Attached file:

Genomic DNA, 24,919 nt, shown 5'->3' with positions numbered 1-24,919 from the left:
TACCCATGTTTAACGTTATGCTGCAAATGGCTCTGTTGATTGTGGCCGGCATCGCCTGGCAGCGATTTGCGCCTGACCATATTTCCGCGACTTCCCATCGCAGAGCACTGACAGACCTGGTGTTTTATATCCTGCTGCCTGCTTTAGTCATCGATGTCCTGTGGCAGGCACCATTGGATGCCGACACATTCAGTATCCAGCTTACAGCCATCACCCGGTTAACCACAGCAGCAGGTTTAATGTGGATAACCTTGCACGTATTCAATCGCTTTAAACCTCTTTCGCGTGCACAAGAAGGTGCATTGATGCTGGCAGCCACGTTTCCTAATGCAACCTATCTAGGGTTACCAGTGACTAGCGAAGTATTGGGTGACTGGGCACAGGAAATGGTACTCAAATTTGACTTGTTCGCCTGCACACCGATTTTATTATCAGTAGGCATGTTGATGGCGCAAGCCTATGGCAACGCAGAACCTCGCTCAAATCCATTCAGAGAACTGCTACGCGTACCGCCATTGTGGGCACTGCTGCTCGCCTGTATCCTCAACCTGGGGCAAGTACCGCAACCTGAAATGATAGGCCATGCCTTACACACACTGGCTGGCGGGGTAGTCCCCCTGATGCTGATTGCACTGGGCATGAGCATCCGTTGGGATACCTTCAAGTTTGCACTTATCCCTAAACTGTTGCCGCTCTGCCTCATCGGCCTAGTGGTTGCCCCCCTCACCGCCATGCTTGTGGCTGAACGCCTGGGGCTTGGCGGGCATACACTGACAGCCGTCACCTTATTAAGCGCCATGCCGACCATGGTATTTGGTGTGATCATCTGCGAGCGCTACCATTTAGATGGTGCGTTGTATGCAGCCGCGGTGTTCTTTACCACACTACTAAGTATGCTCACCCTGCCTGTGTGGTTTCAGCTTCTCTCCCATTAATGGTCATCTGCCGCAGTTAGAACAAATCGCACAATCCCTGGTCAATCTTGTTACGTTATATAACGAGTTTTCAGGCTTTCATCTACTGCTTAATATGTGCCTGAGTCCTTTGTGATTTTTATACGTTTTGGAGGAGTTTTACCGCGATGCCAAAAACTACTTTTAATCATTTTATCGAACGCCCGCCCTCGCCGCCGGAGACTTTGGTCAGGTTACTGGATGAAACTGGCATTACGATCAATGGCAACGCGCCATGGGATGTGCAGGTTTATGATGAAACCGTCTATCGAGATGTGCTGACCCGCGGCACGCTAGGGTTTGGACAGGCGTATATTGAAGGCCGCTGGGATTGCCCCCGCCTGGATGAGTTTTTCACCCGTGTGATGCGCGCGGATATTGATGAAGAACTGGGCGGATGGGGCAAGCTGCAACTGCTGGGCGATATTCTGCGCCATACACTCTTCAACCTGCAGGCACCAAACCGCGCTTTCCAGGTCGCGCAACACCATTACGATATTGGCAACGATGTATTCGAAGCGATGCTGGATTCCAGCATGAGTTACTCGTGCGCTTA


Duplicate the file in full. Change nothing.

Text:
Genomic DNA, 24,919 nt, shown 5'->3' with positions numbered 1-24,919 from the left:
TACCCATGTTTAACGTTATGCTGCAAATGGCTCTGTTGATTGTGGCCGGCATCGCCTGGCAGCGATTTGCGCCTGACCATATTTCCGCGACTTCCCATCGCAGAGCACTGACAGACCTGGTGTTTTATATCCTGCTGCCTGCTTTAGTCATCGATGTCCTGTGGCAGGCACCATTGGATGCCGACACATTCAGTATCCAGCTTACAGCCATCACCCGGTTAACCACAGCAGCAGGTTTAATGTGGATAACCTTGCACGTATTCAATCGCTTTAAACCTCTTTCGCGTGCACAAGAAGGTGCATTGATGCTGGCAGCCACGTTTCCTAATGCAACCTATCTAGGGTTACCAGTGACTAGCGAAGTATTGGGTGACTGGGCACAGGAAATGGTACTCAAATTTGACTTGTTCGCCTGCACACCGATTTTATTATCAGTAGGCATGTTGATGGCGCAAGCCTATGGCAACGCAGAACCTCGCTCAAATCCATTCAGAGAACTGCTACGCGTACCGCCATTGTGGGCACTGCTGCTCGCCTGTATCCTCAACCTGGGGCAAGTACCGCAACCTGAAATGATAGGCCATGCCTTACACACACTGGCTGGCGGGGTAGTCCCCCTGATGCTGATTGCACTGGGCATGAGCATCCGTTGGGATACCTTCAAGTTTGCACTTATCCCTAAACTGTTGCCGCTCTGCCTCATCGGCCTAGTGGTTGCCCCCCTCACCGCCATGCTTGTGGCTGAACGCCTGGGGCTTGGCGGGCATACACTGACAGCCGTCACCTTATTAAGCGCCATGCCGACCATGGTATTTGGTGTGATCATCTGCGAGCGCTACCATTTAGATGGTGCGTTGTATGCAGCCGCGGTGTTCTTTACCACACTACTAAGTATGCTCACCCTGCCTGTGTGGTTTCAGCTTCTCTCCCATTAATGGTCATCTGCCGCAGTTAGAACAAATCGCACAATCCCTGGTCAATCTTGTTACGTTATATAACGAGTTTTCAGGCTTTCATCTACTGCTTAATATGTGCCTGAGTCCTTTGTGATTTTTATACGTTTTGGAGGAGTTTTACCGCGATGCCAAAAACTACTTTTAATCATTTTATCGAACGCCCGCCCTCGCCGCCGGAGACTTTGGTCAGGTTACTGGATGAAACTGGCATTACGATCAATGGCAACGCGCCATGGGATGTGCAGGTTTATGATGAAACCGTCTATCGAGATGTGCTGACCCGCGGCACGCTAGGGTTTGGACAGGCGTATATTGAAGGCCGCTGGGATTGCCCCCGCCTGGATGAGTTTTTCACCCGTGTGATGCGCGCGGATATTGATGAAGAACTGGGCGGATGGGGCAAGCTGCAACTGCTGGGCGATATTCTGCGCCATACACTCTTCAACCTGCAGGCACCAAACCGCGCTTTCCAGGTCGCGCAACACCATTACGATATTGGCAACGATGTATTCGAAGCGATGCTGGATTCCAGCATGAGTTACTCGTGCGCTTA